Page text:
DISCLAIMER: I’m not asking for advice, I just wanted to share my experience with you via this blog. Every family makes their own choices, and we are doing what works for us.
Curly and I are at the beginning of the end of our breastfeeding relationship. I’ll be honest with you, he’s never been easy to breastfeed. He’s not easy to bottlefeed either, but at least when he turns his head away from the bottle to look around he isn’t trying to take a sensitive part of my anatomy with him. Over the past few weeks as I pumped at work and he got bottles of breastmilk from Strawberry during the day, it has become more and more challenging. But I was grateful that at least I seemed to be keeping up with his needs. A typical pattern for us was nursing first thing in the morning, right after I got home from work, and then at bedtime. He was taking about 3 bottles a day, usually between 4 and 5 ounces each. And then, I got a plugged duct that turned into mastitis.
Mastitis is NO FUN. In addition to the hard, hot lump in my breast, I had angry red lines on the skin and a fever which gave me alternating sweats and chills. I kept nursing and pumping throughout. On Thursday, I got an antibiotic for the infection and a probiotic to try and ward off any digestive problems or thrush. My pumping output dropped, but we still had enough to cover his bottle feeds on Friday. 24 hours later, I felt much better and we headed out of town for the weekend with only a small 4 ounce bottle of expressed breast milk to cover any emergencies. Our 2 morning nursing sessions were fine, as was our session in the airport/plane. After that it went downhill fast. Curly kept getting angrier and angrier at the breast. Popping off, screaming, flailing. We gave him the 4 ounces from the bottle. I tried to hand express more when he was finished and for the first time since his birth, I got nothing. He was clearly still hungry so we broke out the emergency packet of formula powder and mixed him 2 ounces. He finally calmed down and went to sleep.
I was stunned, upset, and dismayed. My baby was hungry, and either I couldn’t feed him or he was rejecting me. And we only had enough powder to mix another 2 ounces. All the lovely frozen breastmilk at home was inaccessible. My pump was inaccessible. I reluctantly trudged out to a drug store and bought more formula powder, nursery water, and additional drop-ins. It has been the same since then. First thing in the morning he is ok at the breast. Every other time is screaming and flailing. He is consistently taking 6 ounces from a bottle, either of breastmilk or formula. I am pumping whenever he refuses to nurse and when I am away from him. My output cannot keep up with his demands. I’m no longer leaking, I no longer feel full before a pumping session or a nursing session. And on top of that, Curly is miserable when I try to breastfeed him, I am miserable pumping, and he happily sucks down the formula.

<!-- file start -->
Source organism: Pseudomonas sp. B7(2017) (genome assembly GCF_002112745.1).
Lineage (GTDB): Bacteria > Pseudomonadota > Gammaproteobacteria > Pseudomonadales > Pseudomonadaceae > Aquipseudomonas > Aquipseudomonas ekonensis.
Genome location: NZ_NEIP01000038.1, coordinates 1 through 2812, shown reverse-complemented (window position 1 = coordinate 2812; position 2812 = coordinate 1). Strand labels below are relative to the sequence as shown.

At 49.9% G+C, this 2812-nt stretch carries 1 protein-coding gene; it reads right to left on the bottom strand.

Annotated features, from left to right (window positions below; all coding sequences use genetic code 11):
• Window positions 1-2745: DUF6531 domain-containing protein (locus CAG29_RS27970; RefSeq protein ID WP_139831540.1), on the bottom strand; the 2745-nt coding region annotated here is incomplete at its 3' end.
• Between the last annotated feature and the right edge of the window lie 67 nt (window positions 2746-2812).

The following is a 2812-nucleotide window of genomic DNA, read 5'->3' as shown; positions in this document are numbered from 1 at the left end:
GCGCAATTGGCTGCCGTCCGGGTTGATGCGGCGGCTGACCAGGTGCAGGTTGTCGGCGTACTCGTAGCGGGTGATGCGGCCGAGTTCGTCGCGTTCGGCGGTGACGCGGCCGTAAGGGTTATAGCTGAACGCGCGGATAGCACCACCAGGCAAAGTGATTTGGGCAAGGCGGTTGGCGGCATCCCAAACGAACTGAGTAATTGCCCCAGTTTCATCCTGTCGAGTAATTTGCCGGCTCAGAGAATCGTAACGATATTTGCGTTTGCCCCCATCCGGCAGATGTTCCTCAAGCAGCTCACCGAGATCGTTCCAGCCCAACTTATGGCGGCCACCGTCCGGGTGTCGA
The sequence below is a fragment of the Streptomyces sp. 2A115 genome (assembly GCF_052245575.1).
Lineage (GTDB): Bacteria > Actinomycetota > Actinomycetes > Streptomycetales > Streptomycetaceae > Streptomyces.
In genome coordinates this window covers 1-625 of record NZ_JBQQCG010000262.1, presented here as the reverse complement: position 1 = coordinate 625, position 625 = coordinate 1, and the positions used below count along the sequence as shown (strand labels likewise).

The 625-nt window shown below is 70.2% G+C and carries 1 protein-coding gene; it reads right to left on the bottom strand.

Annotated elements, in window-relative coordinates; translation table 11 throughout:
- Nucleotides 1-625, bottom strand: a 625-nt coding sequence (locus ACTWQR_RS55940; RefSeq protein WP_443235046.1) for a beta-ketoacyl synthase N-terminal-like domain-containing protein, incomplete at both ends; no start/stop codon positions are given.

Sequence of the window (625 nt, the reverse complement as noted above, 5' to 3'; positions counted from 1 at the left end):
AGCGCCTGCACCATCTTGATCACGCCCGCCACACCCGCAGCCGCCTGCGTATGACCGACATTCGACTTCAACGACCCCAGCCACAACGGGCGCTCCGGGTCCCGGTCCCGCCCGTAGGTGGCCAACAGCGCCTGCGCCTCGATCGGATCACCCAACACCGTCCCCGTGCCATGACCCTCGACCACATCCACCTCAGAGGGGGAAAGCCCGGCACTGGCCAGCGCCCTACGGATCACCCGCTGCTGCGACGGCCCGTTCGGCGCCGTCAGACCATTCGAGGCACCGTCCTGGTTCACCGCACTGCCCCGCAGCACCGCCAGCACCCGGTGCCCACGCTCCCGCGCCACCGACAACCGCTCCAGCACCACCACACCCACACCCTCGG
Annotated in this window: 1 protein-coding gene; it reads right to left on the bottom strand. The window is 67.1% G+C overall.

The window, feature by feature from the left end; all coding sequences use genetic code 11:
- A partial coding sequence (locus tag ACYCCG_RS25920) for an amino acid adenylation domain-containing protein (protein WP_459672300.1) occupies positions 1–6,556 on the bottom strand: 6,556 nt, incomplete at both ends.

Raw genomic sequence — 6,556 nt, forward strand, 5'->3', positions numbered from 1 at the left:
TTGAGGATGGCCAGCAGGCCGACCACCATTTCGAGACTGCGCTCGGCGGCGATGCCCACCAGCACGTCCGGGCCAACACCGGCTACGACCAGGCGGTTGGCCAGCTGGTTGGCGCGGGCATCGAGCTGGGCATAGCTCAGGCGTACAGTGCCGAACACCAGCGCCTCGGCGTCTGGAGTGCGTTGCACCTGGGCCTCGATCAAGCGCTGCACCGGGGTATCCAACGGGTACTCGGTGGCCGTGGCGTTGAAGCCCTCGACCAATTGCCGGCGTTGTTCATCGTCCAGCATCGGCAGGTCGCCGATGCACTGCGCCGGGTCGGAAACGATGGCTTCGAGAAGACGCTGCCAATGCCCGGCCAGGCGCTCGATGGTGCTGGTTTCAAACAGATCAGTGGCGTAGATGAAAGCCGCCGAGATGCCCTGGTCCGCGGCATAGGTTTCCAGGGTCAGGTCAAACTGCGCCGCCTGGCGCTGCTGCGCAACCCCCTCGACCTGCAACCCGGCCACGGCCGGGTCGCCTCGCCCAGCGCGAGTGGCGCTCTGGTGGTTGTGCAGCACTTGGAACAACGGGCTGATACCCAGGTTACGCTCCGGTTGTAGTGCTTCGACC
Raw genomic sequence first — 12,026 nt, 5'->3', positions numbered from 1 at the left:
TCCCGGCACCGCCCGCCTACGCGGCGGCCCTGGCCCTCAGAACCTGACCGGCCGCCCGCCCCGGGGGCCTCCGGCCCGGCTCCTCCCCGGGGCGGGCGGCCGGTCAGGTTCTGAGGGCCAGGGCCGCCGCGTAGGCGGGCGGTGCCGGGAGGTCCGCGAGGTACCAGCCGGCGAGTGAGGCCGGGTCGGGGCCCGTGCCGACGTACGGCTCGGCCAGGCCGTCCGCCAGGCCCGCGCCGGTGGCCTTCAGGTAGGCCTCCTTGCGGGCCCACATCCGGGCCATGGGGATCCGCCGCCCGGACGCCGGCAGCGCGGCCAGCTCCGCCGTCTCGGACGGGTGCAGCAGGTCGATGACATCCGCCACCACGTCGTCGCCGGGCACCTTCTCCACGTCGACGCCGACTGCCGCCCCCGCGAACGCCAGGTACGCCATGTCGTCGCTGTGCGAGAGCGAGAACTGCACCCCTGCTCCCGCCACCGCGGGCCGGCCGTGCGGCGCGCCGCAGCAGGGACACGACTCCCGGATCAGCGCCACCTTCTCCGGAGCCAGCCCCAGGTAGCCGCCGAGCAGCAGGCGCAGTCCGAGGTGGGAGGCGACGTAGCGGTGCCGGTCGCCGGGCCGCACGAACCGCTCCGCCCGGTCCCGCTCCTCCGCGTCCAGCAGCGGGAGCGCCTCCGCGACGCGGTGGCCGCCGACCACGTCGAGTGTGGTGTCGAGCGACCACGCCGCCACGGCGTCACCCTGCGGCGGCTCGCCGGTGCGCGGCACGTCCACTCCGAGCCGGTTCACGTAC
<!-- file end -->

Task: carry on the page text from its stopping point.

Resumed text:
Formula is not poison. I wanted to make it to 6 months of exclusive breast milk, but unless something changes drastically, it seems as though I’ll be lucky if he’s getting any breast milk at all by 6 months. The current plan is nursing first thing in the morning, pumping at work, and offering the breast at bedtime but having a bottle ready, if needed. He is getting as much pumped milk as I can make plus enough from the freezer to make up for all but 1 feeding a day. Perhaps once I finish the antibiotic my supply with increase again. Perhaps not. I’m not going to force the issue when he is perfectly happy to get a bottle.
It is true that I had a bit of a breakdown about all of this, but after the catharsis of a 3am sob fest on Strawberry’s shoulder I’m working through it. It’s all tied up in body issues among other things. But breastfeeding has been the number 1 source of anxiety in these first few months of parenthood, and I’m honestly looking forward to letting that go. I did my best. I have not failed. My breasts have fulfilled their destiny. Curly is the only baby I will ever nurse. And I am proud to have done it and will continue until I can’t.